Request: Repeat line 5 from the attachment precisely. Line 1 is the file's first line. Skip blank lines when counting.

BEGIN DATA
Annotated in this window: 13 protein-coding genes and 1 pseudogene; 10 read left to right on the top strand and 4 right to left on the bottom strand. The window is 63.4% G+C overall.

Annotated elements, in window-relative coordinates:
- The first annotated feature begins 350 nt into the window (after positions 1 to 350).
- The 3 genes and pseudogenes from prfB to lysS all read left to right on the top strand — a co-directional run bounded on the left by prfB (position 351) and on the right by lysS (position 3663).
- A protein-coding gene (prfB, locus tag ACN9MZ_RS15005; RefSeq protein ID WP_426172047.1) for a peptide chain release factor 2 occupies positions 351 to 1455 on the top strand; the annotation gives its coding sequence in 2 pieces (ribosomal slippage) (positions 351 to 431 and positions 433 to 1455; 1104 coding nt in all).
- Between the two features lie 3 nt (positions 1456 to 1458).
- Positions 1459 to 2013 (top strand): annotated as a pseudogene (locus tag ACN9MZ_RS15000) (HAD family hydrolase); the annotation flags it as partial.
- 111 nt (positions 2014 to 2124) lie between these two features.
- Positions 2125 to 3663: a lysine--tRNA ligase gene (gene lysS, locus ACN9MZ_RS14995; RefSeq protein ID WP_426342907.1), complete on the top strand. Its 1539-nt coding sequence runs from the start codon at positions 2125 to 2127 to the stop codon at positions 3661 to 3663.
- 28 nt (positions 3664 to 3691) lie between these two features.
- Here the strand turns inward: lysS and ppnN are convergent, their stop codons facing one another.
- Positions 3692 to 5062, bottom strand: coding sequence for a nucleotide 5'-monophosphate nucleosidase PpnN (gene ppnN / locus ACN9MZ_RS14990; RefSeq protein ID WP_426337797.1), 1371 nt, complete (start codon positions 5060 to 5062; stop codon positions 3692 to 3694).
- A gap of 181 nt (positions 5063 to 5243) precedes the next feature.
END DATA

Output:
- A protein-coding gene (prfB, locus tag ACN9MZ_RS15005; RefSeq protein ID WP_426172047.1) for a peptide chain release factor 2 occupies positions 351 to 1455 on the top strand; the annotation gives its coding sequence in 2 pieces (ribosomal slippage) (positions 351 to 431 and positions 433 to 1455; 1104 coding nt in all).